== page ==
UNRWA needs to continue its work in light of the investigations

Stubb won Finland's presidency after Haisto conceded defeat

Conservative former Finnish Prime Minister Alexander Stubb won the presidential election today (Sunday).

According to Agence France-Presse, Haisto told Stubb on state television, “Congratulations to the thirteenth president of Finland,” while the results indicated that Stubb had won with 51.7% of the vote, after 96% of the vote had been counted.

Earlier today, opinion polls showed Stubbs of the center-right National Alliance party as the closest candidate to victory in the second round of Finland's presidential election on Sunday.

Voters voted in a second round of elections to choose former prime minister Stubb and ex-foreign minister Becca Havisto to take on the post of added importance as tensions with neighboring Russia escalate over Ukraine after joining NATO. War.

Some 4.3 million people were invited to vote for Governor Stubb, who came out on top with 27.2 percent of the vote in the first round on January 28, and Havisto, who is affiliated with the Green Party but is running as an independent candidate. And he got 25.8 percent last month.

Although his powers are limited compared to the prime minister, the president, who is elected for a six-year term, directs foreign policy in cooperation with the government and is commander-in-chief of the armed forces. The position is particularly important in light of geopolitical tensions in Europe since Moscow launched its invasion of Ukraine in February 2022, and Finland, which shares a 1,340-kilometer border with Russia, joined NATO.

Finland remained neutral throughout the Cold War, but abandoned this decades-long policy after the Russian invasion of Ukraine. Helsinki joined NATO last year, angering Russia, which threatened to take “countermeasures”.

See also  Lebanon.. House of Representatives approves 2024 budget, ignoring important reforms.

Last month, the Finnish government announced the closure of its borders with Russia, which it imposed following a surge in migrant arrivals, which Helsinki described as a “hybrid Russian offensive”.

Coordination in foreign policy

Analysts believe that Finland's recent accession to NATO clearly increases the importance of the presidential election. Teodora Hlimäki, a professor of political science at the University of Helsinki, said that “our recent accession to NATO is very significant” because Finland's approach to the issue “will largely be the work of the new president.”

Alexander Stubb speaks to reporters after voting in Espoo on Sunday (Reuters)

In a poll conducted by the public television channel on Thursday, Stubb received 54 percent of voters' voting intentions, compared to 46 percent for Havisto.

The two candidates, each a former foreign minister, shared a common approach to dealing with Russia, strongly backing Western economic sanctions imposed on Moscow in the wake of its attack on Ukraine.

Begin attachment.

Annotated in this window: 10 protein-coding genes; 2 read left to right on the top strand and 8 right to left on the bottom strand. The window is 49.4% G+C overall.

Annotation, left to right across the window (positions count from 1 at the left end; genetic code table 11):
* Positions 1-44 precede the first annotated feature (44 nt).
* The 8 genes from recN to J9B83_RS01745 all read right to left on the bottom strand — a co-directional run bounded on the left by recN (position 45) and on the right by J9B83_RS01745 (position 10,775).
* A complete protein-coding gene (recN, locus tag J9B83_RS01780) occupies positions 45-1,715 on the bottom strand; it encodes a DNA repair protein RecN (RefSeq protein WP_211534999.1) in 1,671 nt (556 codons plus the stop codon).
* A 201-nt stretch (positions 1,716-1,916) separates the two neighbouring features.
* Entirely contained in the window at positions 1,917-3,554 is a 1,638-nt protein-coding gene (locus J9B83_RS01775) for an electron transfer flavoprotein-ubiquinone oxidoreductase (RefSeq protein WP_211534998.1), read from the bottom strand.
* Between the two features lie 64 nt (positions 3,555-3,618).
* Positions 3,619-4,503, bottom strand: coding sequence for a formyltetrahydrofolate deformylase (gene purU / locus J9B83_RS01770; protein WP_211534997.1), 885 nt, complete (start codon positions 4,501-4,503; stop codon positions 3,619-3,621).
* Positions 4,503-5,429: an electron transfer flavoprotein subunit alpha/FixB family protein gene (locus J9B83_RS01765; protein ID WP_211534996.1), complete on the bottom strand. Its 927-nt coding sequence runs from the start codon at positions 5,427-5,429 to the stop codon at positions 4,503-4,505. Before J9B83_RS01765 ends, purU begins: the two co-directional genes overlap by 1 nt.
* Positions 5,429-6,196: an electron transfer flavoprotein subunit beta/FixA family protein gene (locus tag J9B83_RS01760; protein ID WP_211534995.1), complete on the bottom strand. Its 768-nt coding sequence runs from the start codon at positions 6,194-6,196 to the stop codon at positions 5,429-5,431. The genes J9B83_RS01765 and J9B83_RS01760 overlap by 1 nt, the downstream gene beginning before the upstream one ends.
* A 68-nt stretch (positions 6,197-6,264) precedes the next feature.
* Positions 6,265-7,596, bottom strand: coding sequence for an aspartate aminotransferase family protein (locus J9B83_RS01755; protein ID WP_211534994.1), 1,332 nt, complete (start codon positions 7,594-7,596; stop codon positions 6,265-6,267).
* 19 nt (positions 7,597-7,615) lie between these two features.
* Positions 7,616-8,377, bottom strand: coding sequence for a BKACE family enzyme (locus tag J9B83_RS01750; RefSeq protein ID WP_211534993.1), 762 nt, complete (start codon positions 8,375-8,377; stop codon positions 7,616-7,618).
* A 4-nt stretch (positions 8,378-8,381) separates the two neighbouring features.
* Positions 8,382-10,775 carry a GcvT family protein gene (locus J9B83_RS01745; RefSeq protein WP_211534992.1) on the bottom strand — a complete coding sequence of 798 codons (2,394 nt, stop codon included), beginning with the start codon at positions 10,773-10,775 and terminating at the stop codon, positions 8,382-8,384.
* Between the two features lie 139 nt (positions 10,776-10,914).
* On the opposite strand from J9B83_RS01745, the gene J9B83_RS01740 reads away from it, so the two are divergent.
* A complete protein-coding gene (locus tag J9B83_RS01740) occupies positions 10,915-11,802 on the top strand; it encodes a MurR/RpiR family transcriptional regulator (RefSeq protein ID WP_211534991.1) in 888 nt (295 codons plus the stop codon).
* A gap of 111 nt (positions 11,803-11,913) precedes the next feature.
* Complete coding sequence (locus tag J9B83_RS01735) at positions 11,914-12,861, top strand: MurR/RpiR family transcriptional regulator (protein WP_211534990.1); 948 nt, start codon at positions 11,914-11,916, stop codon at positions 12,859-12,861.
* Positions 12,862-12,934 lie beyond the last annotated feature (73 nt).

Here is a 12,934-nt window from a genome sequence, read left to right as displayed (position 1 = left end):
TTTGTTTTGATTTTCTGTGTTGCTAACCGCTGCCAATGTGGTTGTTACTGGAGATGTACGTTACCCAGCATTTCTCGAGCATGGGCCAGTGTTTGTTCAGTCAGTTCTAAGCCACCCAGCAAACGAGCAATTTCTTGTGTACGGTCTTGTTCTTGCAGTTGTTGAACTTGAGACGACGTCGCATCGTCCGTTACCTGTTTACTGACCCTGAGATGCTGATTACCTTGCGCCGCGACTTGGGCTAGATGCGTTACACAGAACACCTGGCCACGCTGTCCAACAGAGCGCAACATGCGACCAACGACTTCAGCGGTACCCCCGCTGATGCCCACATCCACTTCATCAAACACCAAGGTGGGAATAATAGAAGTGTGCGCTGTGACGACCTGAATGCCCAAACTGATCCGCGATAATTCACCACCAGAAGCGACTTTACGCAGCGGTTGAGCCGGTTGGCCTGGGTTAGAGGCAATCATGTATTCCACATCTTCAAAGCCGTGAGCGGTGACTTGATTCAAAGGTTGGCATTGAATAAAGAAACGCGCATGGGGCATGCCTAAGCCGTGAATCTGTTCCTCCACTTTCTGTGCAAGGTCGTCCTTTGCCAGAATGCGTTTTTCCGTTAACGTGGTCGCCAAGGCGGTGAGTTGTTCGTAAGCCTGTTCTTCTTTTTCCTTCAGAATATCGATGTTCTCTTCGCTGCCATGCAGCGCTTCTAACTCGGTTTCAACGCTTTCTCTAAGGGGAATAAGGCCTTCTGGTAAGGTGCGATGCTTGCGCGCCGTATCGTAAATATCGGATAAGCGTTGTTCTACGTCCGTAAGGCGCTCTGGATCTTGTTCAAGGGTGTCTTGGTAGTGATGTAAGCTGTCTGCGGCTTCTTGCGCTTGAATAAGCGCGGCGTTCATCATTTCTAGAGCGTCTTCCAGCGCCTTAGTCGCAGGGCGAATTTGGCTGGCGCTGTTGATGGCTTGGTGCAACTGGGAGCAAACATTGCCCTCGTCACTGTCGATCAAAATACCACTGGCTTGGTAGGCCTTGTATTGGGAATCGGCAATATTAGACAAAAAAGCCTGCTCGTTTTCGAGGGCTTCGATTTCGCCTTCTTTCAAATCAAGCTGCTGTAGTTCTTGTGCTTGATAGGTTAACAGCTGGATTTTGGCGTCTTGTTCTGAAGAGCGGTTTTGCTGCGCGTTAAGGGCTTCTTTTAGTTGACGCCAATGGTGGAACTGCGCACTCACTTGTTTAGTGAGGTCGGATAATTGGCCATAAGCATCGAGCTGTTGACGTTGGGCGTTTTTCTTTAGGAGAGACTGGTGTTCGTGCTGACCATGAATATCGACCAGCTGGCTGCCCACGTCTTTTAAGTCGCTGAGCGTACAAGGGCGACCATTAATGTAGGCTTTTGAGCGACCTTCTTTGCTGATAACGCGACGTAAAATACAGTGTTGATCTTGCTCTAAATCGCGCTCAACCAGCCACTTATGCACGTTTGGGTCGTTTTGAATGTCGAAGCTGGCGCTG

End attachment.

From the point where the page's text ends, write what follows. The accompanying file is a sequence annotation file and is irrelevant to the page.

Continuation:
Candidate Pekka Havisto, backed by the Green Party, speaks to reporters after voting in Helsinki on Sunday (Reuters).

“The EU can help Ukraine more,” Havisto said in a televised debate on Thursday night. In turn, Stubb said “Ukraine's path is our path, and right now they are fighting for the freedom of all Europeans. “They deserve all the support we can give them.”

Outgoing President Sauli Niinisto casts his vote in Espoo on Sunday (AFP)

Former President Sauli Niinistö, who took office in 2012 and is ineligible for two consecutive terms, is the European leader most closely associated with his Russian counterpart, Vladimir Putin. He personally informed him in a phone call in 2022 of his country's decision to join NATO.

Since then, relations between Finland and Russia have deteriorated significantly, and public communication between the two countries' leaderships has been severed. Finland, a member of the European Union and the Eurozone, prioritized developing economic ties with Russia in the post-Cold War era, hoping it would reflect democratic momentum.

See also  Oil prices end 2023 with a 10% decline, the biggest decline since the pandemic year

The difference is in the details

Although the two candidates present similar views on foreign policy, they differ on other issues, according to researcher Halimaki, for example, the issue of stockpiling and transporting nuclear weapons.

Although Finland's membership in NATO requires it to participate in maneuvers related to the alliance's nuclear policy, Haisto refuses to allow such activities. For his part, Stubb stressed that Finland should not rule out “any part” related to NATO's deterrence policy.

Leave a Reply

Your email address will not be published. Required fields are marked *